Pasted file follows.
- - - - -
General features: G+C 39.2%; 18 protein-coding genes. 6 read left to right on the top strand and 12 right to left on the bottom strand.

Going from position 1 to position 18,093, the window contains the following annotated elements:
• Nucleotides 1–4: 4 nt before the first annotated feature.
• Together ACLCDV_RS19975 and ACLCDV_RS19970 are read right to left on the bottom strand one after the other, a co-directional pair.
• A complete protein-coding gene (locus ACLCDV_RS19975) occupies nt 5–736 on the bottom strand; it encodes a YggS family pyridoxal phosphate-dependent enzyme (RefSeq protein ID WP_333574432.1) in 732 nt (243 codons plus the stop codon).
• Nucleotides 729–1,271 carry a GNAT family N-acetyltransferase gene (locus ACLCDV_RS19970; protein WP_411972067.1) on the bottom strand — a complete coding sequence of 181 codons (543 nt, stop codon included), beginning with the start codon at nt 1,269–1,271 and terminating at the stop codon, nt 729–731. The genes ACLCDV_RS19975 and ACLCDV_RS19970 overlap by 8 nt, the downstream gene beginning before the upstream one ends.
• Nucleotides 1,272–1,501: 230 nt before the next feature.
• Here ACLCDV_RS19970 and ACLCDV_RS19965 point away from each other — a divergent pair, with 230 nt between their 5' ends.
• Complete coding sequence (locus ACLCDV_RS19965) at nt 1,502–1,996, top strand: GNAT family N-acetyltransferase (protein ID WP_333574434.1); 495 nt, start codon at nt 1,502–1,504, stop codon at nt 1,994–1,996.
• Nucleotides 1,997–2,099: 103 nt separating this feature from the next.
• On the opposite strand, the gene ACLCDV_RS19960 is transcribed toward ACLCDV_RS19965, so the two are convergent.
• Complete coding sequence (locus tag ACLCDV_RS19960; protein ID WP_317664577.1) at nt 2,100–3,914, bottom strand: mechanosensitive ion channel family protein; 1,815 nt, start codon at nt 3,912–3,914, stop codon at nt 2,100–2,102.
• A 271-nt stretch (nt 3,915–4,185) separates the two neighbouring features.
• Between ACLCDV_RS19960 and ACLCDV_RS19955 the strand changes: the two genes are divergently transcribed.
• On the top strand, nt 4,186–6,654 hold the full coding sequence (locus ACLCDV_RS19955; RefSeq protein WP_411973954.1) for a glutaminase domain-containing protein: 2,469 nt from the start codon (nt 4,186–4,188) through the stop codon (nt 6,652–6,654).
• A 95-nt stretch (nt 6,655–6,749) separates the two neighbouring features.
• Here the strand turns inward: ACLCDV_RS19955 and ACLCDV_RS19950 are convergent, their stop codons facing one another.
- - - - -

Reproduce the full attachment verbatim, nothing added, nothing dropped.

General features: G+C 39.2%; 18 protein-coding genes. 6 read left to right on the top strand and 12 right to left on the bottom strand.

Going from position 1 to position 18,093, the window contains the following annotated elements:
• Nucleotides 1–4: 4 nt before the first annotated feature.
• Together ACLCDV_RS19975 and ACLCDV_RS19970 are read right to left on the bottom strand one after the other, a co-directional pair.
• A complete protein-coding gene (locus ACLCDV_RS19975) occupies nt 5–736 on the bottom strand; it encodes a YggS family pyridoxal phosphate-dependent enzyme (RefSeq protein ID WP_333574432.1) in 732 nt (243 codons plus the stop codon).
• Nucleotides 729–1,271 carry a GNAT family N-acetyltransferase gene (locus ACLCDV_RS19970; protein WP_411972067.1) on the bottom strand — a complete coding sequence of 181 codons (543 nt, stop codon included), beginning with the start codon at nt 1,269–1,271 and terminating at the stop codon, nt 729–731. The genes ACLCDV_RS19975 and ACLCDV_RS19970 overlap by 8 nt, the downstream gene beginning before the upstream one ends.
• Nucleotides 1,272–1,501: 230 nt before the next feature.
• Here ACLCDV_RS19970 and ACLCDV_RS19965 point away from each other — a divergent pair, with 230 nt between their 5' ends.
• Complete coding sequence (locus ACLCDV_RS19965) at nt 1,502–1,996, top strand: GNAT family N-acetyltransferase (protein ID WP_333574434.1); 495 nt, start codon at nt 1,502–1,504, stop codon at nt 1,994–1,996.
• Nucleotides 1,997–2,099: 103 nt separating this feature from the next.
• On the opposite strand, the gene ACLCDV_RS19960 is transcribed toward ACLCDV_RS19965, so the two are convergent.
• Complete coding sequence (locus tag ACLCDV_RS19960; protein ID WP_317664577.1) at nt 2,100–3,914, bottom strand: mechanosensitive ion channel family protein; 1,815 nt, start codon at nt 3,912–3,914, stop codon at nt 2,100–2,102.
• A 271-nt stretch (nt 3,915–4,185) separates the two neighbouring features.
• Between ACLCDV_RS19960 and ACLCDV_RS19955 the strand changes: the two genes are divergently transcribed.
• On the top strand, nt 4,186–6,654 hold the full coding sequence (locus ACLCDV_RS19955; RefSeq protein WP_411973954.1) for a glutaminase domain-containing protein: 2,469 nt from the start codon (nt 4,186–4,188) through the stop codon (nt 6,652–6,654).
• A 95-nt stretch (nt 6,655–6,749) separates the two neighbouring features.
• Here the strand turns inward: ACLCDV_RS19955 and ACLCDV_RS19950 are convergent, their stop codons facing one another.